John Waters is a world-class talker who needs nothing more than a topic and a nudge to set him off on a verbal voyage, destination unknown. With encyclopedic knowledge of the most profane edges of popular culture, he is a high-art savant—a connoisseur of the lurid, the lowbrow, and the louche. Best known for his film work, Waters has also published multiple books, and in recent years he's been working his brand of linguistic magic onstage in This Filthy World, his one-man show/lecture series/borscht belt vaudeville stand-up routine.
Before he brings a "dirtier and filthier" update of the show to the Carolina Theatre, we reached "the Pope of Trash" via a landline—a landline!—in his New York City apartment. He lived up to his legend, providing a barrage of banter on subjects ranging from tour riders to the writing process. And he had a few choice words about the chief executive and his supporters, too.
INDY: I've always been fascinated by the way you came to Hollywood, the way you created your own career.
JOHN WATERS: Well, I didn't get to Hollywood until the end of it. I started with underground movies, then I went to midnight movies, then independent, then Hollywood, then back to independent. I think I've made every kind of movie. I think the world of independent film that I do is no longer there, so I'm glad I've made sixteen movies or something, if you count all of them. It's not like I haven't spoken, and I'm still in the film business. I've had three development deals that never happened for different projects in the last ten years, so Hollywood has treated me very fairly.
Was Hollywood your goal or was it "I want to make films," and whoever supports that, you were willing to work with them?
When I started out I was so young, in high school—did I think I would go to Hollywood? I didn't not think I was going to. I got Variety when I was a teenager so I knew about the film business. I was interested in it, but when I started I just wanted to make underground movies because that was the only thing I thought was possible at the time and I always learned from just doing it.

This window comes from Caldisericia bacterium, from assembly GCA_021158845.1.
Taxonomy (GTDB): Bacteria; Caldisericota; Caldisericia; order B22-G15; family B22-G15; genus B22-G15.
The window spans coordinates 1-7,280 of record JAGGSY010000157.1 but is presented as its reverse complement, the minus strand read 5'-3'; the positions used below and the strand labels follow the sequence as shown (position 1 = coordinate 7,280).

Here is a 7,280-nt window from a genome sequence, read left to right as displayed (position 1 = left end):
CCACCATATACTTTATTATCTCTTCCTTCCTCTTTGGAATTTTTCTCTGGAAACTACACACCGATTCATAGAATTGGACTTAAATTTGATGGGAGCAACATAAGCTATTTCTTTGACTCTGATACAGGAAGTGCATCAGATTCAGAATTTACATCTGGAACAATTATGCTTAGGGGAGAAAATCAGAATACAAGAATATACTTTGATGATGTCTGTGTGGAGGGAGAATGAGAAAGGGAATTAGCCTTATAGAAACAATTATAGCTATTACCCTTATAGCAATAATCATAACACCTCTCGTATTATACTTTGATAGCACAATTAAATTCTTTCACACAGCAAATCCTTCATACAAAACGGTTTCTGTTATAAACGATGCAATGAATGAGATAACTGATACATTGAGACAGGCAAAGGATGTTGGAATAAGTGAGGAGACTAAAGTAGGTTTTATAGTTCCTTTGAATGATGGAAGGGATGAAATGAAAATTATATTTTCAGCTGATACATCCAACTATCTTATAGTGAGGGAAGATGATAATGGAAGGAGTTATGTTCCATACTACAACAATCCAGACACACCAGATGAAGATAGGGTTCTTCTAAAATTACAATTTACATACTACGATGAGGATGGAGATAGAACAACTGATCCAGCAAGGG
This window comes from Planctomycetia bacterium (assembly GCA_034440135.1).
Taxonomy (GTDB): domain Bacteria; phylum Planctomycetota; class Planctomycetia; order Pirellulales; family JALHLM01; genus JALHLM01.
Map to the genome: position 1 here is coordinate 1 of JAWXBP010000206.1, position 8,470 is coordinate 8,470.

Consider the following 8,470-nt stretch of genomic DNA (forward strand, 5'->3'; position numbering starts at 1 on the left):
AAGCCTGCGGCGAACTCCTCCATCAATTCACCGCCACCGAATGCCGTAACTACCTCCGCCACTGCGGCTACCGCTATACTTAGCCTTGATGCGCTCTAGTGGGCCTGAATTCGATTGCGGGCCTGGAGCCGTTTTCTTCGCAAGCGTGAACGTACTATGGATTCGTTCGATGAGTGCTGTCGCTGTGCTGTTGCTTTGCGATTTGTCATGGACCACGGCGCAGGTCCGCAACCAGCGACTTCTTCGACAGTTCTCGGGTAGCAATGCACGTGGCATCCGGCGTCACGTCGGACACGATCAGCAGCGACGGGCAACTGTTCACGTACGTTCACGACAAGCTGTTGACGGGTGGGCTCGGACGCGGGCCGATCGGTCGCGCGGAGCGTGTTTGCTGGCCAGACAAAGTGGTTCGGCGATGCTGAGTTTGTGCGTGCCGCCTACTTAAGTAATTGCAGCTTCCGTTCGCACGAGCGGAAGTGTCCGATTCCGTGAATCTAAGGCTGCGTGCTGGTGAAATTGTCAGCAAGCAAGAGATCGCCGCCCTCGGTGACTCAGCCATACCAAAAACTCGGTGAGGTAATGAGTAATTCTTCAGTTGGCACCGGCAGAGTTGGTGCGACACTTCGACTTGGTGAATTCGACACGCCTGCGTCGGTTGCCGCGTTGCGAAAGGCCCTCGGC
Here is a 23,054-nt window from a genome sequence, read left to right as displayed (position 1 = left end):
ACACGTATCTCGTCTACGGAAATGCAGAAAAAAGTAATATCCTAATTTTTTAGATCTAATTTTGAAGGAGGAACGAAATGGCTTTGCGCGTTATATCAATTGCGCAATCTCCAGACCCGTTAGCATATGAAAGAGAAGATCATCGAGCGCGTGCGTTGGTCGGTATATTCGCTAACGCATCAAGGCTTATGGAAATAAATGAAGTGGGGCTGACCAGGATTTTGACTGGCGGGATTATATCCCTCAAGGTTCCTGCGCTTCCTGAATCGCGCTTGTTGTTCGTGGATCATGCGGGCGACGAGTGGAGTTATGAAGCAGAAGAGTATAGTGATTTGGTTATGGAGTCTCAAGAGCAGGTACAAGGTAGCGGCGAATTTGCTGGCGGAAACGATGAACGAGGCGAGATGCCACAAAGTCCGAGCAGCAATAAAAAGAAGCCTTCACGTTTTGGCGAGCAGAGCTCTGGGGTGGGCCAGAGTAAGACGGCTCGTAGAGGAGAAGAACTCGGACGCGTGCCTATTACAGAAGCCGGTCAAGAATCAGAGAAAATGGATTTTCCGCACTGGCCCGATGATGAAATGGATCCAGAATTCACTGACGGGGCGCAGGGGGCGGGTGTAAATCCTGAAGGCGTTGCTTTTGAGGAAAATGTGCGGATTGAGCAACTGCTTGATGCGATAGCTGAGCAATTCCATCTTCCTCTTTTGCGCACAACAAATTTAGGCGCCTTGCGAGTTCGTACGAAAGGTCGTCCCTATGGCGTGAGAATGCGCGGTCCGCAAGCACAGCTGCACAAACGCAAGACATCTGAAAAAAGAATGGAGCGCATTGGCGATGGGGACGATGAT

I started out the same way kids do when they make the films with cell phones with their friends. I did the same thing. My friends were a little more extreme, but they were playing a part. They really weren't the characters that we portrayed, in real life, and I had to use a big heavy camera that was made for the news before video came out. That's the difference—my camera equipment was a lot heavier, but it was the same.
I've always viewed your films, and your subsequent books and speaking tours, as the work of an innate storyteller.
That's all I need to do, and really, I'm a writer. I wrote all my movies. I wrote my books, I wrote my show, I write my journalism, I write my art projects. Everything I do is about making it up. I could never make a movie I didn't write. I wouldn't know how to do it. I'd be bored. I've always needed a way to tell stories. The last film I made, A Dirty Shame, was not a success at the box office. My last two books were a success in the publishing business. I guess you always just stay where they like you the most. Common sense.
You've always been up-front about wanting to do the work regardless of how your audience views you working in a particular medium.
I always had an audience, even in the very beginning, and I understand it's called show business, it's not called show art, so basically they have to make money or you won't be allowed to make the next one. So I understand that real world. It's not like in Europe, where all these great art movies that I put on my top ten list for Artforum every year—the government helps to pay for those movies. That would never happen in America. Could you imagine the government paying for Todd Solondz's last movie? It's not gonna happen. In Europe, it would happen.